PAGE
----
A CARLOW family say their daughter has been left chronically ill and unable to attend school due to an injection of cervical cancer vaccine. Carol-Ann Fitzpatrick from Ballybar, Tinryland was just 12 when she had her first epileptic fit at a youth disco in Carlow town. It occurred a month after she received the vaccine Gardasil in October 2012.
The 15-year-old now suffers from epileptic fits and non-epileptic seizures several times a week. She is also afflicted by reflux seizures and has an elevated heart rate, known as tachycardia, along with general fatigue. She currently takes six tablets a day for the epilepsy and reflux.
Her mother Ann said she believed 100% that there was a connection between the vaccine and her daughter’s ill heath. The vaccine is available as part of the schools’ vaccination programme and is recommended by the World Health Organisation.
The HSE says the human papillomavirus (HPV) vaccine is considered “safe and well tolerated”, with no known long-term effects.
Carol-Ann’s condition has deteriorated so badly that she can no longer attend Carlow Vocational School. Ambulances for Carol-Ann were called to the school nine times in a two-month period after she collapsed. The once-outgoing teenager has changed completely to a person who does not wish to go out for fear of being struck by a seizure in public.
Ann came across other Irish parents through the internet who were experiencing the same sudden decline in their daughter’s health after getting the vaccine. Together, they have recently formed the Reaction and Effects of Gardasil Resulting in Extreme Trauma (REGRET) group, which aims to raise awareness about the drug. Gardasil is produced by Sanofi Pasteur MSD and is formulated and filled at MSD’s operations in Carlow.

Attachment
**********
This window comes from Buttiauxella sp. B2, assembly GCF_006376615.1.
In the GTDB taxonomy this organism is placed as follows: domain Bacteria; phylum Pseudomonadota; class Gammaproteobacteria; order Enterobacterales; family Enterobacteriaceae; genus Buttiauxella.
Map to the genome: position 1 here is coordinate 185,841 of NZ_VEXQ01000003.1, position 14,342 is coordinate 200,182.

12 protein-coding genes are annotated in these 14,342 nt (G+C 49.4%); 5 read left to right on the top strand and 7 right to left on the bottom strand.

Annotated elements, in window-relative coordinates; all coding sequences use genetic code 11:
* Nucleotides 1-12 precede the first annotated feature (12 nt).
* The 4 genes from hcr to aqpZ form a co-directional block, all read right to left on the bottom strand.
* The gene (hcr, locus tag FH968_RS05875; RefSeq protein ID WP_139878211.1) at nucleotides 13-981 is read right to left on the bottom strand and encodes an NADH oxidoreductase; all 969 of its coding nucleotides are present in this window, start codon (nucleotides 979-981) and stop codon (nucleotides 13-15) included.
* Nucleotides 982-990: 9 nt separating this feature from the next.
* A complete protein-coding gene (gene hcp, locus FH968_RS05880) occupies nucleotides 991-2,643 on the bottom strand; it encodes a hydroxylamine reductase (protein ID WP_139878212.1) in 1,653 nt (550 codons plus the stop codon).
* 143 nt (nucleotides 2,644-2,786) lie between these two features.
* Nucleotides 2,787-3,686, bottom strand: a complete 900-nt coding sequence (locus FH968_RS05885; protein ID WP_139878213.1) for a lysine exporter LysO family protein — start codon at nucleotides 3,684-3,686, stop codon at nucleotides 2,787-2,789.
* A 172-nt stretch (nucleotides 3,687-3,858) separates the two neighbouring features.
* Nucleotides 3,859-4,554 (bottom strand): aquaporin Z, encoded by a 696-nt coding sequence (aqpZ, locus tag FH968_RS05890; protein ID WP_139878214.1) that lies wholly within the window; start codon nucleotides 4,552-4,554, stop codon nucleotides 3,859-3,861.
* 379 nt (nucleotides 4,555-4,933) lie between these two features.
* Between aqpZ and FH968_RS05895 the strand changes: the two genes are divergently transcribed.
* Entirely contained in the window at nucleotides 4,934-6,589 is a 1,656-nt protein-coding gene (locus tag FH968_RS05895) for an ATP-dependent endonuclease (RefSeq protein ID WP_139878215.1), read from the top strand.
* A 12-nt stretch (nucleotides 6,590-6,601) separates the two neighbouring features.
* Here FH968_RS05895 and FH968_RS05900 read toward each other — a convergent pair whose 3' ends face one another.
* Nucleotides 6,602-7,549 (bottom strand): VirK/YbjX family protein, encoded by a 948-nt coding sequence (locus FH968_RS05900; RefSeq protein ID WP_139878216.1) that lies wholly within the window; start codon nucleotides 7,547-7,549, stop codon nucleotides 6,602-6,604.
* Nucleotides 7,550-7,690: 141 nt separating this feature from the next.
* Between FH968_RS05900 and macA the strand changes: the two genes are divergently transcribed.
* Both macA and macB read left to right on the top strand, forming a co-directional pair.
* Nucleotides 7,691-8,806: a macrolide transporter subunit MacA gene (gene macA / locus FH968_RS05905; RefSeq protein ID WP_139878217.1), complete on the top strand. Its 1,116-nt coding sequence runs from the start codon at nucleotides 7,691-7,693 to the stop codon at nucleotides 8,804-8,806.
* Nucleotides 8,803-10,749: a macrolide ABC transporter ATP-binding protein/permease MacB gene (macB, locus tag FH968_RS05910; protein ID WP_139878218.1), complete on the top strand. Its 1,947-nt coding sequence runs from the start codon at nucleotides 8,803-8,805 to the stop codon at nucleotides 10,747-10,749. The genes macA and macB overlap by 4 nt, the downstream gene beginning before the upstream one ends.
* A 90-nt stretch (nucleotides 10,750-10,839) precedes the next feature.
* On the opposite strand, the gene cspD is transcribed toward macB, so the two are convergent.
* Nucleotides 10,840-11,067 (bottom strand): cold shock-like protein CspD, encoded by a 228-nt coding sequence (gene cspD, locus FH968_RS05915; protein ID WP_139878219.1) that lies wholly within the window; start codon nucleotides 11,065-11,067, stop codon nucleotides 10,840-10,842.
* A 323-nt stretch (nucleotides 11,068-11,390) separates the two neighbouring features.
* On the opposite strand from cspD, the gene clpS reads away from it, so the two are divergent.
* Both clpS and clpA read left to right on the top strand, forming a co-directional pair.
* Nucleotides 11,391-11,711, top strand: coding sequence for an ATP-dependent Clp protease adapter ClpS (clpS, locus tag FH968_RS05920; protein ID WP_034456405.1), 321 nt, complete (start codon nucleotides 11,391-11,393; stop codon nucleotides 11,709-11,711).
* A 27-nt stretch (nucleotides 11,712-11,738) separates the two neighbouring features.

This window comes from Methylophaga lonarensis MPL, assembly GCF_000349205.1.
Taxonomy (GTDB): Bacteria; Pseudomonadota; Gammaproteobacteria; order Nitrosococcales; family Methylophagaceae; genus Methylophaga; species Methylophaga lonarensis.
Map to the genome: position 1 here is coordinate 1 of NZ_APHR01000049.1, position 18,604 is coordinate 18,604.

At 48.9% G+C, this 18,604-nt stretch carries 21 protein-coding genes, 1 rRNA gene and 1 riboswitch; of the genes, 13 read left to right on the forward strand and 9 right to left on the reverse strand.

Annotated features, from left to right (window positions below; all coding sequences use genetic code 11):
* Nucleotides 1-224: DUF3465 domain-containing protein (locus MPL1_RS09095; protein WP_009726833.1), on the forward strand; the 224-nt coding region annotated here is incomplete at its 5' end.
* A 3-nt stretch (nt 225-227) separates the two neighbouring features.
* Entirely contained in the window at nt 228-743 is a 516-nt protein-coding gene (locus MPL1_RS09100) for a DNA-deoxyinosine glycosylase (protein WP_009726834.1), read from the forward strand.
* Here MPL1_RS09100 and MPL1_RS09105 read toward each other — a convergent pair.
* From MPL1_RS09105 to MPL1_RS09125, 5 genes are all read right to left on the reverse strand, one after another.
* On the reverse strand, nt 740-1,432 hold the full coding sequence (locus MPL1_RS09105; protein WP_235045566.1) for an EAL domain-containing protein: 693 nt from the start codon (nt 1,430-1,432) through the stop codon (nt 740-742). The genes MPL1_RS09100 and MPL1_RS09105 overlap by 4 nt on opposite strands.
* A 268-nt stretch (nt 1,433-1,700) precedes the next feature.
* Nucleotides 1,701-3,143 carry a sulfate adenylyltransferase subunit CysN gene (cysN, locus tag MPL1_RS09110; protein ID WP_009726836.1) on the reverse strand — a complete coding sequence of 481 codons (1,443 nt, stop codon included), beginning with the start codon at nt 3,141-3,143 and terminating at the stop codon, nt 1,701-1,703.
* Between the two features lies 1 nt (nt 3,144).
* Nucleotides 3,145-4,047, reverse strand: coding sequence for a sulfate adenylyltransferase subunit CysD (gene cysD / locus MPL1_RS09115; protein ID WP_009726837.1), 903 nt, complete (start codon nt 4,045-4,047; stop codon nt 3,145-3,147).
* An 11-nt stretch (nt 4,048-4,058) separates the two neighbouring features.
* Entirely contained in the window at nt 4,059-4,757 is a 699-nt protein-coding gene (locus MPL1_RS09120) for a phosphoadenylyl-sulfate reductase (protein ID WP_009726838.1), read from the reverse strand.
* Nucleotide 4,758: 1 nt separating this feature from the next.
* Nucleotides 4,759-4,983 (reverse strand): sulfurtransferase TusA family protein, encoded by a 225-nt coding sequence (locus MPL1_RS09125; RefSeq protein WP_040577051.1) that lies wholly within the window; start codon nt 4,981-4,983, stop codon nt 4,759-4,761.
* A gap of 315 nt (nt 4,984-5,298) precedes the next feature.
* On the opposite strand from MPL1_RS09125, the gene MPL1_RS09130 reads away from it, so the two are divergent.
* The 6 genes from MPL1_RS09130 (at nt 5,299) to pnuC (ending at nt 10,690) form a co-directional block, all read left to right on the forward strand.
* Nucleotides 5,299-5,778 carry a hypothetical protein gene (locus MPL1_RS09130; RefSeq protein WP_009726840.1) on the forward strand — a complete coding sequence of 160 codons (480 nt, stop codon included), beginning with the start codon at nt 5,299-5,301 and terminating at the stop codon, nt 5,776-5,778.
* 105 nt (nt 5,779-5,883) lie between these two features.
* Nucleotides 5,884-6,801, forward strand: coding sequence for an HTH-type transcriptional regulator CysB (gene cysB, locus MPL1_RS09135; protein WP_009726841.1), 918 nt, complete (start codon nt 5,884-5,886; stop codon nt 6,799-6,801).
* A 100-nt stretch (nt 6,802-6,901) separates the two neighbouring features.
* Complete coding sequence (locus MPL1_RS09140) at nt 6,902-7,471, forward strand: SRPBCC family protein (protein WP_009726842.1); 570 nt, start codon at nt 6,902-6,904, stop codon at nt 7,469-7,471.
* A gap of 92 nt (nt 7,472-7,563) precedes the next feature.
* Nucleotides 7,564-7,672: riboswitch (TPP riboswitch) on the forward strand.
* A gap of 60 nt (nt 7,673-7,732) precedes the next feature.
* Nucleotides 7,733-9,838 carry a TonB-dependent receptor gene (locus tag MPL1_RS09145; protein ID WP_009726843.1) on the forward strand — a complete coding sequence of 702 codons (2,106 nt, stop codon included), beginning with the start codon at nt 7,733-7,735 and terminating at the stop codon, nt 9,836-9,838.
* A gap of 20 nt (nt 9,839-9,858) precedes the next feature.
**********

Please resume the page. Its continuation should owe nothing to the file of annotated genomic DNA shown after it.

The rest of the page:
“Carol-Ann was so active … she played sports, basketball, Irish dancing. How does a girl go from 14 subjects, higher and ordinary level, to five foundation subjects?” asked mum Ann. “I just feel at the moment my daughter’s life is slipping and slipping. I can’t help her.”
Carol-Ann explained how ill-health has impacted her life.
“I don’t really go into town anymore or see my friends,” said Carol-Ann. “I’m afraid I’ll collapse and end up in hospital again.”
Ann does not advocate the withdrawal of Gardasil, but she says that not enough information is given about the possible side-effects of the drug to enable informed consent. She pointed to Sanofi Pasteur MSD’s own literature on the drug, which lists a dozen symptoms where medical help should be sought, including seizure and fatigue, which are not included on the HSE’s own website page on the drug.
“We’re not anti-vaccine, but they do need more research on this injection and parents need full information to let people decide,” she said.
Ann also queried why the drug was administered to young teens.
“The injection is to prevent a sexually-transmitted disease that might one day turn into a cancer. We can’t understand why they’re giving it to that age group. It’s going to be out of their system in five years anyway. Why target girls that age?”
The HSE highlighted the fact that the National Immunisation Advisory Committee recommended the HPV vaccine, and Gardasil was safe, according to the National Health Products Regulatory Authority and other international regulatory agencies.
Ms Fitzpatrick responded that while the link between the drug and her daughter’s illness was not fully known, thousands upon thousands of girls worldwide were experiencing the same symptoms. “How is it that all these healthy girls are all dropping with the same symptoms? It does not make sense to me,” she declared.
The REGRET group is also raising awareness of the medical and educational supports that are desperately needed for these ill young women. Carol-Ann has had five hours of homeschooling since February.
Ann is appealing for other families who may have had similar experiences to contact the group at www.regret.ie.